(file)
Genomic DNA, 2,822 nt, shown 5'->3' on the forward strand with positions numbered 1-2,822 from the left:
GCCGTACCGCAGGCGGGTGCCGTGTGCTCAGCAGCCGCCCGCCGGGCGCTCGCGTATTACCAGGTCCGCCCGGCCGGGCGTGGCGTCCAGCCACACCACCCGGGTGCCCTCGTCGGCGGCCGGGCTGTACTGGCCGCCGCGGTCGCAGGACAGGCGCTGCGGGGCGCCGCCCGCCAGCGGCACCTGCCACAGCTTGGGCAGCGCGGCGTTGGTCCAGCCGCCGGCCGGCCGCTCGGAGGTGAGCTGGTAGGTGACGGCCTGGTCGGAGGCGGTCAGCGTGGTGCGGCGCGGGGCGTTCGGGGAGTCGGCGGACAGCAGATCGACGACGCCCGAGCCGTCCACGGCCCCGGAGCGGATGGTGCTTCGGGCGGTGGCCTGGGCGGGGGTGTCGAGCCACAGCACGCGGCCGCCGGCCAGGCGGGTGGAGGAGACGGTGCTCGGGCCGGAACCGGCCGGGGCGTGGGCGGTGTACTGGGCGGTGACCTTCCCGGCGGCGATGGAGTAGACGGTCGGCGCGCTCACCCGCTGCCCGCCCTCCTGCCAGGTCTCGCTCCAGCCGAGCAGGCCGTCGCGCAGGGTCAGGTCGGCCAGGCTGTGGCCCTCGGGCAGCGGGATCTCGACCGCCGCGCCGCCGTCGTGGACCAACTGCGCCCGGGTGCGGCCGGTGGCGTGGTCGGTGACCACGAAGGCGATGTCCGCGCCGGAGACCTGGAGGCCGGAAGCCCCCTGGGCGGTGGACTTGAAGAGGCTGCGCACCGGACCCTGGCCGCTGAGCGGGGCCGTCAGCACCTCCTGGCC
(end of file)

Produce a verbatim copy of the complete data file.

Genomic DNA, 2,822 nt, shown 5'->3' on the forward strand with positions numbered 1-2,822 from the left:
GCCGTACCGCAGGCGGGTGCCGTGTGCTCAGCAGCCGCCCGCCGGGCGCTCGCGTATTACCAGGTCCGCCCGGCCGGGCGTGGCGTCCAGCCACACCACCCGGGTGCCCTCGTCGGCGGCCGGGCTGTACTGGCCGCCGCGGTCGCAGGACAGGCGCTGCGGGGCGCCGCCCGCCAGCGGCACCTGCCACAGCTTGGGCAGCGCGGCGTTGGTCCAGCCGCCGGCCGGCCGCTCGGAGGTGAGCTGGTAGGTGACGGCCTGGTCGGAGGCGGTCAGCGTGGTGCGGCGCGGGGCGTTCGGGGAGTCGGCGGACAGCAGATCGACGACGCCCGAGCCGTCCACGGCCCCGGAGCGGATGGTGCTTCGGGCGGTGGCCTGGGCGGGGGTGTCGAGCCACAGCACGCGGCCGCCGGCCAGGCGGGTGGAGGAGACGGTGCTCGGGCCGGAACCGGCCGGGGCGTGGGCGGTGTACTGGGCGGTGACCTTCCCGGCGGCGATGGAGTAGACGGTCGGCGCGCTCACCCGCTGCCCGCCCTCCTGCCAGGTCTCGCTCCAGCCGAGCAGGCCGTCGCGCAGGGTCAGGTCGGCCAGGCTGTGGCCCTCGGGCAGCGGGATCTCGACCGCCGCGCCGCCGTCGTGGACCAACTGCGCCCGGGTGCGGCCGGTGGCGTGGTCGGTGACCACGAAGGCGATGTCCGCGCCGGAGACCTGGAGGCCGGAAGCCCCCTGGGCGGTGGACTTGAAGAGGCTGCGCACCGGACCCTGGCCGCTGAGCGGGGCCGTCAGCACCTCCTGGCC